July 30, 1997

I want to applaud the Chairman for moving so quickly on the Wildlife Refuges bill (S. 1059). It is indeed a testament to the importance of this legislation that the Committee is holding this hearing today less than one week after the Chairman's bill was introduced in the Senate.

There has been a great deal of interest in this legislation and in moving it quickly. The original House bill was negotiated between Chairman Don Young and Secretary of the Interior Bruce Babbitt. Their efforts to work together to develop a consensus bill show once again that we can improve our environmental laws and make them work better for people too. Chairman Young and Secretary Babbitt deserve a great deal of credit for getting this difficult issue to the point where it is today.

The bill that Senator Chafee has introduced, along with myself and Senator Graham, is based largely on Chairman Young's work, although it does make a few changes. One of those changes was particularly important to my State of Idaho.

When we reviewed the House bill, we discovered an internal ambiguity in the bill which could have been taken advantage of by those who might want to eliminate many legitimate uses of wildlife refuges. My concern was that the bill's exclusive focus on so-called "wildlife-dependent" activities might be interpreted down the road as a signal that Congress intended only for these kinds of activities to qualify as potentially compatible activities on Federal wildlife refuges and that the many other uses of refuges that can now be authorized if they are compatible with the purposes of a refuge would be left out.

That would be a significant problem. Under the law now, our National Wildlife Refuges support many uses, including wildlife-dependent uses such as hunting and fishing, but also important non-wildlife-dependent uses, like grazing, oil and gas production, electricity transmission, and even family picnics and weddings. Under the House bill, any one of these activities arguably could have been eliminated on Federal refuges simply because they are not "wildlife-dependent" activities.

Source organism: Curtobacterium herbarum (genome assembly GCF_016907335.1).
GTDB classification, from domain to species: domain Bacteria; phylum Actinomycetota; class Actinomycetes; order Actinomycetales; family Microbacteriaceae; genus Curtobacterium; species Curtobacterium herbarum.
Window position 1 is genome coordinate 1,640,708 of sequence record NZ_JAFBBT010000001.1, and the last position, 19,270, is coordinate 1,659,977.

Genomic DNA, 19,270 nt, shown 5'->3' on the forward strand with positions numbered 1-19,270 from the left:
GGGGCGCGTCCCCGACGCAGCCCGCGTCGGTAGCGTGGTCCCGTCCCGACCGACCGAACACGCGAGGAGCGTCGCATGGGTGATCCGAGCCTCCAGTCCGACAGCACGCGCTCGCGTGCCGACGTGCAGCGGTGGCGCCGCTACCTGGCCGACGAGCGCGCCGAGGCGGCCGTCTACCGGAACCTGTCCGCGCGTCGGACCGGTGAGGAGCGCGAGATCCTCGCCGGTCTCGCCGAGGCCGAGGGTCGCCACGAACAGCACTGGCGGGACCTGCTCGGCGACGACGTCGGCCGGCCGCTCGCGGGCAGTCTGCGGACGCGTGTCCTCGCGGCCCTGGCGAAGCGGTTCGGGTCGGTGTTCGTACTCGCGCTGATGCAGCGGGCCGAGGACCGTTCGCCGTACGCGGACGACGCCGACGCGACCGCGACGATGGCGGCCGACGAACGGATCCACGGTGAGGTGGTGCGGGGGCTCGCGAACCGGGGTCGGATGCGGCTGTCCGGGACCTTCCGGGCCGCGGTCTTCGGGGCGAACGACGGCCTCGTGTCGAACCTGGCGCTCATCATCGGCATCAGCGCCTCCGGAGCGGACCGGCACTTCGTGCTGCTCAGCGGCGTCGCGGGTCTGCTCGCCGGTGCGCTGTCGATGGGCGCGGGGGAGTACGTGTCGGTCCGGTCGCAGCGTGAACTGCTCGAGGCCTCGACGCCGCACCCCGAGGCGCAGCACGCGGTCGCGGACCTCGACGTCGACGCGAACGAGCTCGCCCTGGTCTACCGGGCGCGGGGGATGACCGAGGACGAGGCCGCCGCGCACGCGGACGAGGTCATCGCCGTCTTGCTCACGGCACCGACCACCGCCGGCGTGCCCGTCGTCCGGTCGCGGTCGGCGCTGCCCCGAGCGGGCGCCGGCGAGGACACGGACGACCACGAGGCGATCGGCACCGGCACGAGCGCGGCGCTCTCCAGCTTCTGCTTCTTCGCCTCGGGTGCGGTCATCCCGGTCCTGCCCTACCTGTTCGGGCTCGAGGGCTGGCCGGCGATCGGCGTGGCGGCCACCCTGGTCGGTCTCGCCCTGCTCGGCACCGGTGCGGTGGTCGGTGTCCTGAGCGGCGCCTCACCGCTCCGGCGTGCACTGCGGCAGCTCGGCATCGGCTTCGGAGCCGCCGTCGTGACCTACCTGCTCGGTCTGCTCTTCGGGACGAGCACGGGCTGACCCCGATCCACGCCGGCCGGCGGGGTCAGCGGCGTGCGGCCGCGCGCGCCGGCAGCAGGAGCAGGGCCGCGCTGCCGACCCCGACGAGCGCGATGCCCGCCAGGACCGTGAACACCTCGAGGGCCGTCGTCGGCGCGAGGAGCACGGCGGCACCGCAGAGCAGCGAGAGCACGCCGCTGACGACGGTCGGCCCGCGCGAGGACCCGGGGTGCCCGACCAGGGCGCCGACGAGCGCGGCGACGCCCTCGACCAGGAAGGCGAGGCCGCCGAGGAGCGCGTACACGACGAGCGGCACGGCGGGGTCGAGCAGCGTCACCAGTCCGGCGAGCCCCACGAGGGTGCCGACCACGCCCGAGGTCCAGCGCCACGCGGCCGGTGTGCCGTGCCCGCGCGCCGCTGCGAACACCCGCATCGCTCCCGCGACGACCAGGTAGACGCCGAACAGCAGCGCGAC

In Idaho, for example, ranchers who were once promised that they would retain the right to graze their cattle on the Gray's Lake Refuge might have lost that right because an individual refuge manager, already hostile to grazing, interpreted the House language to preclude grazing as a compatible use. This is an important issue for my State because grazing occurs in four of the five Idaho refuges.

So, I have included language in our bill to ensure that livestock grazing and other legitimate activities on refuges can continue to be considered compatible uses on a wildlife refuge.

With that change, I am pleased to be a cosponsor of this bill. For the first time, it will establish hunting and fishing as priority uses on wildlife refuges and will ensure that other legitimate and compatible uses can continue in the future. Of particular interest and importance to me, to Idaho and to other Western States, is the provision in the bill that provides, "Nothing in this Act shall create a reserved water right, express or implied, in the United States for any purpose." I strongly support this provision now, as I have in the past.